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Warning: Drinking this bottle of Coke could potentially lead to diabetes. Care for some water instead? (Photo Modified: Flickr/mroach)
San Francisco really wants its residents to know that the city government is not messing around when it comes to health. Last year a measure to tax all soft drinks and other sugary beverages was voted down. The proposed legislation, spearheaded by supervisor Scott Wiener, was introduced earlier this week. If it’s passed, your bottles of Coke and Pepsi would read “WARNING: Drinking beverages with added sugar(s) contributes to obesity, diabetes, and tooth decay. This is a message from the City and County of San Francisco.”
“There’s an enormous amount of advertising of soda and other sugary drinks that associate them with love and happiness and everything good in the world when in reality it’s the largest source of sugar in the American diet, and it’s making people sick,” Wiener told SFGate. The legislation, if passed, would also apply to any soft drink advertisements posted in the city, including billboards, posters, and signs in sports stadiums. Failure to comply would lead to fines for any retailer or distributor.
Similar legislation proposed by supervisor Malia Cohen would ban soda ads from publically owned properties such as bus stops and parks. Yet another piece of legislation, this time from supervisor Eric Mar, would prohibit city employees from purchasing soda using city funds.
San Francisco Officials Considering A Health Warning On Ads For Sodas, Sugary Drinks
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San Francisco Officials Considering A Health Warning On Ads For Sodas, Sugary Drinks
The city’s Board of Supervisors is expected to vote today on measures that seek to put the brakes on soda drinking, with a “Sugar-Sweetened Beverage Warning Ordinance” that would require health warnings on billboards, walls, the sides of cabs and buses and any other advertisements in San Francisco, reports the Associated Press.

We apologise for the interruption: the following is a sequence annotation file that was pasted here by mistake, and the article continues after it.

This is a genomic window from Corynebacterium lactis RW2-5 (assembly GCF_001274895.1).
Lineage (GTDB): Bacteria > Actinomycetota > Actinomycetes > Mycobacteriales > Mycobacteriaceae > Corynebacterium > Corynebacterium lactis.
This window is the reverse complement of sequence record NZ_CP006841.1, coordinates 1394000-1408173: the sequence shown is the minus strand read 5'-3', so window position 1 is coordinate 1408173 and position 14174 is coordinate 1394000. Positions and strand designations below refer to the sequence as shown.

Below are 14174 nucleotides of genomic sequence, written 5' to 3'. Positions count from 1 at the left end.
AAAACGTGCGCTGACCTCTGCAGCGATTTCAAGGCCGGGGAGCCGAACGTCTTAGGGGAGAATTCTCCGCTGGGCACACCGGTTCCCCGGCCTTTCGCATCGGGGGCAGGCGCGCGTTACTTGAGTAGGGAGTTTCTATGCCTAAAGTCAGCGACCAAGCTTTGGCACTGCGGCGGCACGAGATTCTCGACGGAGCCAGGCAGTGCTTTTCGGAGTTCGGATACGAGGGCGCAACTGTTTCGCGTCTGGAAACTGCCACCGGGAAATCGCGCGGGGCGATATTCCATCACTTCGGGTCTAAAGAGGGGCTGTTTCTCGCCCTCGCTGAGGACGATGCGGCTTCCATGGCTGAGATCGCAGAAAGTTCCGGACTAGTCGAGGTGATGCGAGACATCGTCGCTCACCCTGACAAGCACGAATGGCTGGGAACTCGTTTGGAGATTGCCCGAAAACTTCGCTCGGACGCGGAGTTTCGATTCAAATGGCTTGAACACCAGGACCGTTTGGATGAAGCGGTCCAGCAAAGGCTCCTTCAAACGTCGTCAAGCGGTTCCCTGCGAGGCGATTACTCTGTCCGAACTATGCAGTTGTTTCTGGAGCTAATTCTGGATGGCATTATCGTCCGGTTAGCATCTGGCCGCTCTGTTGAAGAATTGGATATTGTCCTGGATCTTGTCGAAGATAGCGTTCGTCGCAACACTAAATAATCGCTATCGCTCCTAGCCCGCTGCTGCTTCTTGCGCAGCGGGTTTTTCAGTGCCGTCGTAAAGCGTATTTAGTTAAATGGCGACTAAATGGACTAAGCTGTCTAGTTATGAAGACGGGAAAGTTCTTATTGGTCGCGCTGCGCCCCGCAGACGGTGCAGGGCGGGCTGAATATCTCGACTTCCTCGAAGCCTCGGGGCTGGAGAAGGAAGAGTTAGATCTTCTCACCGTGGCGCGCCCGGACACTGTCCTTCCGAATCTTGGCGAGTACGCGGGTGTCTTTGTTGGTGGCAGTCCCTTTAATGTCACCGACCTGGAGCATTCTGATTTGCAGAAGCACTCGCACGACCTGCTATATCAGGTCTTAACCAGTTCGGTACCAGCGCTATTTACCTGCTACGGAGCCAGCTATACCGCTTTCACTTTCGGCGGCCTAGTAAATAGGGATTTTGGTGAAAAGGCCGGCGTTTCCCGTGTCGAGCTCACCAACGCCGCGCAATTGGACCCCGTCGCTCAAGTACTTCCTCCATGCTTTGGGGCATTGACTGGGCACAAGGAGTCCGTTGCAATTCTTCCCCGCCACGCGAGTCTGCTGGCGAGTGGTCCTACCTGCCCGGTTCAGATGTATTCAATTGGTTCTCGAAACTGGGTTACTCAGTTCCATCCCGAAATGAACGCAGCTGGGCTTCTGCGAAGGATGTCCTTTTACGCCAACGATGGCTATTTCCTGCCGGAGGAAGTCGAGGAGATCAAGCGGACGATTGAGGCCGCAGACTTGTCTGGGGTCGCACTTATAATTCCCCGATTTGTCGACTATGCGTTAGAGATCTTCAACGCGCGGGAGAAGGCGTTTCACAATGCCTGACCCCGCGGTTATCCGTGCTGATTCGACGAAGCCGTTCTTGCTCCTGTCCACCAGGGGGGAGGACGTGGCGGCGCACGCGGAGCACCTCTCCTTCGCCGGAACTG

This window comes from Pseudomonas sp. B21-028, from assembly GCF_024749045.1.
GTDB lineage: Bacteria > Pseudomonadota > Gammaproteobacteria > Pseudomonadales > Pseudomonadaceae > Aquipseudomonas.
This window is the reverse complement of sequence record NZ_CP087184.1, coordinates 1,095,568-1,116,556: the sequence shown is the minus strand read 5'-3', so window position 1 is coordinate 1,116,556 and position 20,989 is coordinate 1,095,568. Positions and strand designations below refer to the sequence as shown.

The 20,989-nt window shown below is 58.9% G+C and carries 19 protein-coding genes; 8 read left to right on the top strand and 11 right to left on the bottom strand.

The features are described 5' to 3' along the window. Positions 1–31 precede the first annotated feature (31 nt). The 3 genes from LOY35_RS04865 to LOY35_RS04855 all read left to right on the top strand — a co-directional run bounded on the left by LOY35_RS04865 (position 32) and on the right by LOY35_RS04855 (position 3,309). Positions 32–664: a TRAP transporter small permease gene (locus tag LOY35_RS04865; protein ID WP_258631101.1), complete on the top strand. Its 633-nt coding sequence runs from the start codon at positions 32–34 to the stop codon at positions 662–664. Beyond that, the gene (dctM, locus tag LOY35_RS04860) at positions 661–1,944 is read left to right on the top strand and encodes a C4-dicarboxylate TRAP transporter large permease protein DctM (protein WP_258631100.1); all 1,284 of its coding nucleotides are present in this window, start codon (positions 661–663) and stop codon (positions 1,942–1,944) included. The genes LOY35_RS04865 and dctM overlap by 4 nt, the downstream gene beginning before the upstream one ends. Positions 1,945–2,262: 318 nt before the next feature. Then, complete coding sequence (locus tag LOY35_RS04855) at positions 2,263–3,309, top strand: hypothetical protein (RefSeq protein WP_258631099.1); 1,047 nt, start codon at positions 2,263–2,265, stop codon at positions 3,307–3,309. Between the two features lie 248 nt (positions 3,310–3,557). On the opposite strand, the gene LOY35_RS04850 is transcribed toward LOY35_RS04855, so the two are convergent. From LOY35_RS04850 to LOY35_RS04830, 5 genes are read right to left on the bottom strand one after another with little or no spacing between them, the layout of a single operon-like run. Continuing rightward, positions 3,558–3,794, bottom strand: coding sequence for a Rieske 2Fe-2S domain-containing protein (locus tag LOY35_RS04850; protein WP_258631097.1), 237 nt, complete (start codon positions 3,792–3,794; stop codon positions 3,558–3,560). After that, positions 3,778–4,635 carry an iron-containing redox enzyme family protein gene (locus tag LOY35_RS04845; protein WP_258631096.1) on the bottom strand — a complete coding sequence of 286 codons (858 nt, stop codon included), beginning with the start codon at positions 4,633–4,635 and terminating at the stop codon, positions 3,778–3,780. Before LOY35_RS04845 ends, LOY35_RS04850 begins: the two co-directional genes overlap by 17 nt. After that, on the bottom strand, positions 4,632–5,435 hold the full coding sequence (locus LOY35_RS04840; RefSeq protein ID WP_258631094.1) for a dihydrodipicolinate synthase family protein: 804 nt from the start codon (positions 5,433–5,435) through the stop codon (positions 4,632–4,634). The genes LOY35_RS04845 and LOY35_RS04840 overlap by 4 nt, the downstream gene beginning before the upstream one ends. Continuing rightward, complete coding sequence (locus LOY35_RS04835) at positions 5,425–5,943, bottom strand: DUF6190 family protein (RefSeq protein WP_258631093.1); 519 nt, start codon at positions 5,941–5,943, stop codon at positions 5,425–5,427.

Such a move would make San Francisco the first place in the U.S. to require warnings on soda ads. The warnings wouldn’t pertain to soda cans, bottles or other packaging.
The label for ads would read: “WARNING: Drinking beverages with added sugar(s) contributes to obesity, diabetes, and tooth decay. This is a message from the City and County of San Francisco.”
Some limited vintage signs are exempt, but otherwise retailers would have to carry warnings on advertising within stores as well. The ordinance would go into effect in a year, if approved.
“This is a very important step forward in terms of setting strong public policy around the need to reduce consumption of sugary drinks they are making people sick, they’re helping fuel the explosion of Type 2 diabetes and other health problems in adults and in children,” says Scott Wiener, one of three San Francisco supervisors pushing the legislation.
But opponents are already lining up against it, including CalBev, the state’s beverage association.
“It’s unfortunate the Board of Supervisors is choosing the politically expedient route of scapegoating instead of finding a genuine and comprehensive solution to the complex issues of obesity and diabetes,” a spokesman told the AP.
A spokesman for a company that has about 300 billboards and wall spaces says it isn’t fair just to focus on that medium while exempting newspapers and magazines.
“It’s all these people who are telling me how to live my life and raise my children. I make that decision, not a bunch of elected officials,” he says. “Let’s fix the homeless issue, let’s fix potholes before you start telling me how to live my life.”
Two other proposals before the supervisors would prohibit soda ads on city-owned property, while another would prohibit city funds from being used to buy soda. Mayor Ed Lee hasn’t said how he stands on the three proposals but said through a spokeswoman that he’s open to educating people through warning labels on ads.
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California Bill Seeks To Put Warning Label On Soda, Sugary Drinks
CULVER CITY (CBSLA.com/AP) — California may become the first state in the country to require warning labels on soda.
Activists say sugary soft drinks can contribute to diabetes and obesity but soda manufacturers strongly disagree, and promise to see this battle to the end.
“Soda and other sugary drinks are the number-one source of added sugar in the American diet,” according to Dr. Harold Goldstein, of the California Center for Public Health Advocacy.
The average American reportedly consumes 45 gallons of soft drinks a year.
SB1000 would require the warning on the front of all beverage containers with added sweeteners that have 75 or more calories in every 12 ounces. The label would read: “STATE OF CALIFORNIA SAFETY WARNING: Drinking beverages with added sugar(s) contributes to obesity, diabetes, and tooth decay.”